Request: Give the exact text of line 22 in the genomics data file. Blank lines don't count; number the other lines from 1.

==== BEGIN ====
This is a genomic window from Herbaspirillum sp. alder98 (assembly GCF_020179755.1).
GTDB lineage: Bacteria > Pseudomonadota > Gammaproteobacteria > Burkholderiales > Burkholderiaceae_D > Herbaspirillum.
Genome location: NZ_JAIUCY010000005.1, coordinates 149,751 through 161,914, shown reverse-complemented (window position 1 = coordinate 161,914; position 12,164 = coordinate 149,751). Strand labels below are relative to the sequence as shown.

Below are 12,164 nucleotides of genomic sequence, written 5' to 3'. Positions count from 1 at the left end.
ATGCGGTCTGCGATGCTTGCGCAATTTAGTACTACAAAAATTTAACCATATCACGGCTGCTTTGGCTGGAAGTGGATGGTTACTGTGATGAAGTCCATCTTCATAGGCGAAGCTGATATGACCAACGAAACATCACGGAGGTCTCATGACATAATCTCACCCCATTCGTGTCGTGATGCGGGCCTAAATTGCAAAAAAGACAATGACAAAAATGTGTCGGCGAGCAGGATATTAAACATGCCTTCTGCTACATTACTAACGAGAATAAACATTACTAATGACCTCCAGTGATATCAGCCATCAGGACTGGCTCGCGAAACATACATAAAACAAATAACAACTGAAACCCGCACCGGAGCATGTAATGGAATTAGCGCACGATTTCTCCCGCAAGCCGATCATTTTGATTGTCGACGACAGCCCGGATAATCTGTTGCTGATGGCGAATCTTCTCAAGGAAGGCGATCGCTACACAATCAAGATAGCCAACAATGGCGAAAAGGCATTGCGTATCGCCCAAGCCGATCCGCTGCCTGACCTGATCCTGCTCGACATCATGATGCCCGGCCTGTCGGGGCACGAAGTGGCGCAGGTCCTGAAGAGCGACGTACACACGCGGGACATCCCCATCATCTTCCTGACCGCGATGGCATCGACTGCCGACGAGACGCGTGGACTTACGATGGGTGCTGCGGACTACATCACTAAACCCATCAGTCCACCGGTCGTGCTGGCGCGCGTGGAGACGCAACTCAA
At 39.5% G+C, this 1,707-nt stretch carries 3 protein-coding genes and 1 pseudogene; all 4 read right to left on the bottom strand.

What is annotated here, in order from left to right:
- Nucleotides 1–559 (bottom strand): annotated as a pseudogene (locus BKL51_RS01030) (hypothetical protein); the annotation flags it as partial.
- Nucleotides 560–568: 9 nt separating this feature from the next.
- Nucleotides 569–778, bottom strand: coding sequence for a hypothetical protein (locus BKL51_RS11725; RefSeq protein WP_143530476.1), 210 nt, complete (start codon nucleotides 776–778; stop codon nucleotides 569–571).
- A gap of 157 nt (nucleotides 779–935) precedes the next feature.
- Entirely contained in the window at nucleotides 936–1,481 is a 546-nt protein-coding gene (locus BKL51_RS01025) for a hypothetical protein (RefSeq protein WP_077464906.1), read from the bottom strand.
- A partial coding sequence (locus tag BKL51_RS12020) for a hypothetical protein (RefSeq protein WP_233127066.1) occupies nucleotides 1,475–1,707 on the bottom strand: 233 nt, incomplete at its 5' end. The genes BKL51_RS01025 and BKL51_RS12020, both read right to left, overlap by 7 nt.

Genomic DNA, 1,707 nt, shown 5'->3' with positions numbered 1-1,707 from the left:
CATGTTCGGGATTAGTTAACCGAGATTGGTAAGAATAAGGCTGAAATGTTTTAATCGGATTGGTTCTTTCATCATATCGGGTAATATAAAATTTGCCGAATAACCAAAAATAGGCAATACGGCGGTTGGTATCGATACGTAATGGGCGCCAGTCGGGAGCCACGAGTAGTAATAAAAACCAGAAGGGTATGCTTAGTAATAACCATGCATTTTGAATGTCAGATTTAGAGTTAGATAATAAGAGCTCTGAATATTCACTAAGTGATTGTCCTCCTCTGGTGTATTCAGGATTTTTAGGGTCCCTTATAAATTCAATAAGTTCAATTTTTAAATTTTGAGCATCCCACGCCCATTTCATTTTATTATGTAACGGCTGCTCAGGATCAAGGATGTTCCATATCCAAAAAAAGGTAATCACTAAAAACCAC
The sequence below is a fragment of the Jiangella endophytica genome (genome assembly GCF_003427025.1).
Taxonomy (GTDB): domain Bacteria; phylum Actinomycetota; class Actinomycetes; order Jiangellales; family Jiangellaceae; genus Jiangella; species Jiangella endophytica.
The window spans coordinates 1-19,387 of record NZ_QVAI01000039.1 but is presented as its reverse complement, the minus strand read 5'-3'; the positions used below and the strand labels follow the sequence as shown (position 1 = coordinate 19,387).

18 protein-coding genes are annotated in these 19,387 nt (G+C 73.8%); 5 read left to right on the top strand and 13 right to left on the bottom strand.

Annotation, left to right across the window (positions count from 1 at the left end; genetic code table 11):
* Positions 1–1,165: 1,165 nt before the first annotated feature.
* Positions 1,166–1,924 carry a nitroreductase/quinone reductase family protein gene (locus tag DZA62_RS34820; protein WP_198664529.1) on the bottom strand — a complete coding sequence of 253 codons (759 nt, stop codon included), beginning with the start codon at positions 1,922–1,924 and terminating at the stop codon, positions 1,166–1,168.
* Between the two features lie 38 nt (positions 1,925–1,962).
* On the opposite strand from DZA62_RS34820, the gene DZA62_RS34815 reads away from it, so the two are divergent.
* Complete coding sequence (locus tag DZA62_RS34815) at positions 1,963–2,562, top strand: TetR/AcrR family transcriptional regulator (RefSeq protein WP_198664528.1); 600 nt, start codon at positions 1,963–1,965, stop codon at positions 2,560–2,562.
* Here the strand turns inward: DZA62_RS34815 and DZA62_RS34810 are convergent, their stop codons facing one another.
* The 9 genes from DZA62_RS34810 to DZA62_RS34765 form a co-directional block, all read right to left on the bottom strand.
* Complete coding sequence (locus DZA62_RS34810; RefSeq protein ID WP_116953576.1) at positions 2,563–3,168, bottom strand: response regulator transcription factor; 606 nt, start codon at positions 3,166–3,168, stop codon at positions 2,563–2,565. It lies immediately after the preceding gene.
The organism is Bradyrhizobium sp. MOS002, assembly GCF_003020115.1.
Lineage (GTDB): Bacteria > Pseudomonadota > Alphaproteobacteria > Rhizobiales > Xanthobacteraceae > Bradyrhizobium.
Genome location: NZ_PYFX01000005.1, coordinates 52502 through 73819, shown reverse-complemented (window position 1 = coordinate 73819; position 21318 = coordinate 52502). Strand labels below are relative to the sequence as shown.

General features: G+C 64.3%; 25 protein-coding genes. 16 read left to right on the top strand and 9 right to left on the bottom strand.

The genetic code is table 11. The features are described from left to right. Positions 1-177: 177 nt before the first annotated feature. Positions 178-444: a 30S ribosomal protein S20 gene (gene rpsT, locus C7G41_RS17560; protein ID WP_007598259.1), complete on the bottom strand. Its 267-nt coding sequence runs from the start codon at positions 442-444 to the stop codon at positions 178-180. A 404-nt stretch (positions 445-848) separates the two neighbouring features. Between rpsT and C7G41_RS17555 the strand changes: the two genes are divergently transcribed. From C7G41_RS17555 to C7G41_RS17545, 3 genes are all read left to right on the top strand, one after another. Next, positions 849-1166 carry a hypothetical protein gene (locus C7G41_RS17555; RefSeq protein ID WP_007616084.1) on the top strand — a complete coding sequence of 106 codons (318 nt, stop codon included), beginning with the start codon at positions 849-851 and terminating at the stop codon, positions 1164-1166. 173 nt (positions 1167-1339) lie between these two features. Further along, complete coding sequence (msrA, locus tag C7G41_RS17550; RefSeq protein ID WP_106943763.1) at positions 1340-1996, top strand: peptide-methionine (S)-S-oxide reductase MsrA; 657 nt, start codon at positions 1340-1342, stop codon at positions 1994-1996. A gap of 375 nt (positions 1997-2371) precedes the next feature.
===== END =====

* Positions 1,166–1,924 carry a nitroreductase/quinone reductase family protein gene (locus tag DZA62_RS34820; protein WP_198664529.1) on the bottom strand — a complete coding sequence of 253 codons (759 nt, stop codon included), beginning with the start codon at positions 1,922–1,924 and terminating at the stop codon, positions 1,166–1,168.